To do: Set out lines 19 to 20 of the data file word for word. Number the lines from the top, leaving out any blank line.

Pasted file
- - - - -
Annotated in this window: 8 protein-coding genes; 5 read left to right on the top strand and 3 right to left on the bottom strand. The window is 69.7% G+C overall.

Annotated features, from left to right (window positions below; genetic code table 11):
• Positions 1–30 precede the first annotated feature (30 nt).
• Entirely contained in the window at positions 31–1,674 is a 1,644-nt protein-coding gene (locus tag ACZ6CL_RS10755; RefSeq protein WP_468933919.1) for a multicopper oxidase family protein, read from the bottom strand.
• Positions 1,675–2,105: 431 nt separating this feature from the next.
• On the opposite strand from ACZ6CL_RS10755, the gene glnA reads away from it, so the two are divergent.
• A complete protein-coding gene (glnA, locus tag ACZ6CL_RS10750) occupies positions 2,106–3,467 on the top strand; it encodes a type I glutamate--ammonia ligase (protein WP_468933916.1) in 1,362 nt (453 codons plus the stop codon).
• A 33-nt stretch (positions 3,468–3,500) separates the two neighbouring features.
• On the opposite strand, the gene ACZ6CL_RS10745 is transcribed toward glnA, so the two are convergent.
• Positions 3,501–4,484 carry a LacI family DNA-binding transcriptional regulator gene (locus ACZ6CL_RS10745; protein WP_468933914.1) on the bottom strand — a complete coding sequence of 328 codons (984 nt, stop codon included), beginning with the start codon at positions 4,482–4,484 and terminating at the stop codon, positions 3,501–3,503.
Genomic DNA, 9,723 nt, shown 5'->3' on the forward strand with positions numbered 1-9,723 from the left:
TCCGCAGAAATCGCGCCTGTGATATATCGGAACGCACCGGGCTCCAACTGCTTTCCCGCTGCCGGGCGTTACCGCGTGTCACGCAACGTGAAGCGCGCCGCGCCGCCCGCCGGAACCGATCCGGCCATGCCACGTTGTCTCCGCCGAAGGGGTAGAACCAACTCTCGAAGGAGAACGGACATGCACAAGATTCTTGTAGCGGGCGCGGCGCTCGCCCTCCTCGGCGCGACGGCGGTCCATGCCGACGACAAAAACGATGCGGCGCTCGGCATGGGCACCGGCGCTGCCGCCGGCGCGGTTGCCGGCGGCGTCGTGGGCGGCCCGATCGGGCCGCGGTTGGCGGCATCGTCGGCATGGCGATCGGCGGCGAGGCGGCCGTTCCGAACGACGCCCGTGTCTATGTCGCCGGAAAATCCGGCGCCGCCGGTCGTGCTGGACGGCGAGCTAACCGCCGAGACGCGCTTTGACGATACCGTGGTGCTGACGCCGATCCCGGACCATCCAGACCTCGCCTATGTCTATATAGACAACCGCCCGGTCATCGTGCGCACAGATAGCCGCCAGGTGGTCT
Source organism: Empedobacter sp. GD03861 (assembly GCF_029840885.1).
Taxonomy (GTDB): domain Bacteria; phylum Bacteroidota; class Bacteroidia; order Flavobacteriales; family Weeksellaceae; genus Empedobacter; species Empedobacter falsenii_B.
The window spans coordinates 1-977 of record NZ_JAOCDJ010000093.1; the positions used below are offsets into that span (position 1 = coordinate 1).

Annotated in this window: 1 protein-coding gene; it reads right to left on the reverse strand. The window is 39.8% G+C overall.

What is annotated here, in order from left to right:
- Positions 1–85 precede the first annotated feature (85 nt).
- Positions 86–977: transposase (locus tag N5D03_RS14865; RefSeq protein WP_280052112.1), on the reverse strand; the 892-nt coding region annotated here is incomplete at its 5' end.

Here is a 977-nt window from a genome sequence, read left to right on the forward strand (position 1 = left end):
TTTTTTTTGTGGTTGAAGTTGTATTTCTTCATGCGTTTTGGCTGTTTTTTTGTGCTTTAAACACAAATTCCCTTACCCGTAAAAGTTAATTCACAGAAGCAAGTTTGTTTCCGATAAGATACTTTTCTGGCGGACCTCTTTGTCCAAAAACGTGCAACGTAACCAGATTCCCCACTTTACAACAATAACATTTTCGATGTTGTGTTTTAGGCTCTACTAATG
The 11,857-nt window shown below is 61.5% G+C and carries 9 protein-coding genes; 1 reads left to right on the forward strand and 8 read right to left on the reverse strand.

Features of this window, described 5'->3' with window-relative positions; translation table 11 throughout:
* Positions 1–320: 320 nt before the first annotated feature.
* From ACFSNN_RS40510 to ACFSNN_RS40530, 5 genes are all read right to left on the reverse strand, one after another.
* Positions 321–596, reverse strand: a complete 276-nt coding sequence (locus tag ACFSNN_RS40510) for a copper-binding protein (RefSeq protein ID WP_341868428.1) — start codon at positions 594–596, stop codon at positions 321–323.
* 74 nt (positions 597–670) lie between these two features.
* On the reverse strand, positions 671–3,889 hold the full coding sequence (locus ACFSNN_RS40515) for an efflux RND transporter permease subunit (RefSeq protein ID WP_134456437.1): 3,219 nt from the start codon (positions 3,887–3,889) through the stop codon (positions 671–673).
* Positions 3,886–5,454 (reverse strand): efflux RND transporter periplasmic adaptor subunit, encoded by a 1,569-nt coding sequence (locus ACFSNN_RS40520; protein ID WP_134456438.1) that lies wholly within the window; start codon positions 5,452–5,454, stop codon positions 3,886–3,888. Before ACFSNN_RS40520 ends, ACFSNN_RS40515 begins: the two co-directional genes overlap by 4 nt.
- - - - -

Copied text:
- Positions 86–977: transposase (locus tag N5D03_RS14865; RefSeq protein WP_280052112.1), on the reverse strand; the 892-nt coding region annotated here is incomplete at its 5' end.

Here is a 977-nt window from a genome sequence, read left to right on the forward strand (position 1 = left end):